In Las Vegas, trends come and go like Southern California 20-somethings on weekend benders. Among the fads that have thrived and then dived were the kid-friendly trend (remember the pirate ship at Treasure Island or the lion exhibit at MGM?), and the Broadway musical trend ("The Lion King," "Phantom of the Opera" and "Jersey Boys" all had Strip homes at the same time).
There is one trend, however, that started more than two decades ago and shows no signs of abating: the celebrity chef. In 1992 Wolfgang Puck opened Spago at the Forum Shops at Caesars Palace, the first high-end, celebrity-chef backed restaurant on the Strip, which at the time was still dominated by buffets and more familiar fare.
Today, Las Vegas is a foodie destination. Spago proved there was a market in Vegas for exceptional, if pricey, food. Food tourists will find offerings from such culinary luminaries as Joel Robuchon, Gordon Ramsay, Tom Colicchio, Emeril Lagasse and Mario Batali.
The trend is only continuing, with a fresh injection of top culinary talent slated to debut in Las Vegas this year. After bringing his Momofuku concept to top dining cities like New York, Sydney and Washington, James Beard Foundation Award winner David Chang will open a new installment of the restaurant at the Cosmopolitan by the end of the year.
Award-winning chef David Chang is opening a branch of his acclaimed Momofuku restaurant at the Cosmopolitan. Photo Credit: Gabriele Stabile
"Iron Chef" star Masaharu Morimoto is opening a restaurant at MGM Grand this fall. Robert Irvine, the host and dining guru from Food Network's "Restaurant Impossible," recently rappelled down the Tropicana in order to promote his restaurant slated to open next year.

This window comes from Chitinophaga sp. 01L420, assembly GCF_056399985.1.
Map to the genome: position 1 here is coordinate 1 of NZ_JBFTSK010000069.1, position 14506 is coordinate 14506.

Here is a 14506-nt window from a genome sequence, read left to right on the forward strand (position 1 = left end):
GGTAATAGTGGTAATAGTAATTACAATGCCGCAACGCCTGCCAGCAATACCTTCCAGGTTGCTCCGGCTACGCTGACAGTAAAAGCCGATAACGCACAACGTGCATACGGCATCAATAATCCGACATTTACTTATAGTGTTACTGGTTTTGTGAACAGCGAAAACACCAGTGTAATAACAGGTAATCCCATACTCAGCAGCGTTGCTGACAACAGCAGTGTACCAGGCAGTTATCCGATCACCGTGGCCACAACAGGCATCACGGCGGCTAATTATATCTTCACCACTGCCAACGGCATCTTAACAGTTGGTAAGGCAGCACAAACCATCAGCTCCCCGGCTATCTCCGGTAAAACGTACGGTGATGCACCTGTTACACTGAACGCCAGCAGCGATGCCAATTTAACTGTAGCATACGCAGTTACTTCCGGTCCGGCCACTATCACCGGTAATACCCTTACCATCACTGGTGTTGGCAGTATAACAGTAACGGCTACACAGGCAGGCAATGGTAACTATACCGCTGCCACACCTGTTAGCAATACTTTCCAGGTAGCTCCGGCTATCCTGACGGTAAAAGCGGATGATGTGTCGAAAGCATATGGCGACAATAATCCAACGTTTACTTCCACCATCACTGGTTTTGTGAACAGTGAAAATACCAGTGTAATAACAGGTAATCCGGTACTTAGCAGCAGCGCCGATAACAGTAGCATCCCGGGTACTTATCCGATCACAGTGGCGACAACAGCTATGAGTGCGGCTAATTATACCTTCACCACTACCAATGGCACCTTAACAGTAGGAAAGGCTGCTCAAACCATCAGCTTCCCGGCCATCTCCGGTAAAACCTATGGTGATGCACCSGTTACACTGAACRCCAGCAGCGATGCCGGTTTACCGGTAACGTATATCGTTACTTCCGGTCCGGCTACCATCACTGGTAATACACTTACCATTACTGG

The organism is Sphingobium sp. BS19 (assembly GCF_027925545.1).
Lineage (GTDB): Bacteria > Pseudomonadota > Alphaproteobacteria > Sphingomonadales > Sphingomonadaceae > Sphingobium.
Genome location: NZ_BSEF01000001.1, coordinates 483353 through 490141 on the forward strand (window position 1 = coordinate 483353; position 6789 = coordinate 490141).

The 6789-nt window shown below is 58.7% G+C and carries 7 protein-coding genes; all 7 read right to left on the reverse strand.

Las Vegas caters to tourists, and is never too cool to give the visiting masses what they want. With the rise in popularity of cooking shows, celebrity chefs and experiential dining, more people in general are interested in destination restaurants.
Surveys of Vegas visitors back up the idea that tourists are increasingly willing to spend a little extra for a special meal. From 2010 to 2015 the average Las Vegas visitor boosted their budget for food and drink by 14%, according to annual surveys conducted by the Las Vegas Convention and Visitors Authority. Gambling budgets also shot up during that period (by 24%), but budgets for shopping remained flat.
The resorts on the Strip are constantly reinventing (and remodeling) themselves, and the latest makeovers have carved plenty of room for marquee chefs. When Caesars Entertainment converted Bill's Gambling Hall into the Cromwell, one of the centerpieces was Giada De Laurentiis' first restaurant. With a complete makeover of the Monte Carlo scheduled to begin at the end of 2016, you can be sure that MGM Resorts will be looking to keep up with the trend by recruiting some celebrity chefs who have yet to leave their mark on the Las Vegas dining scene.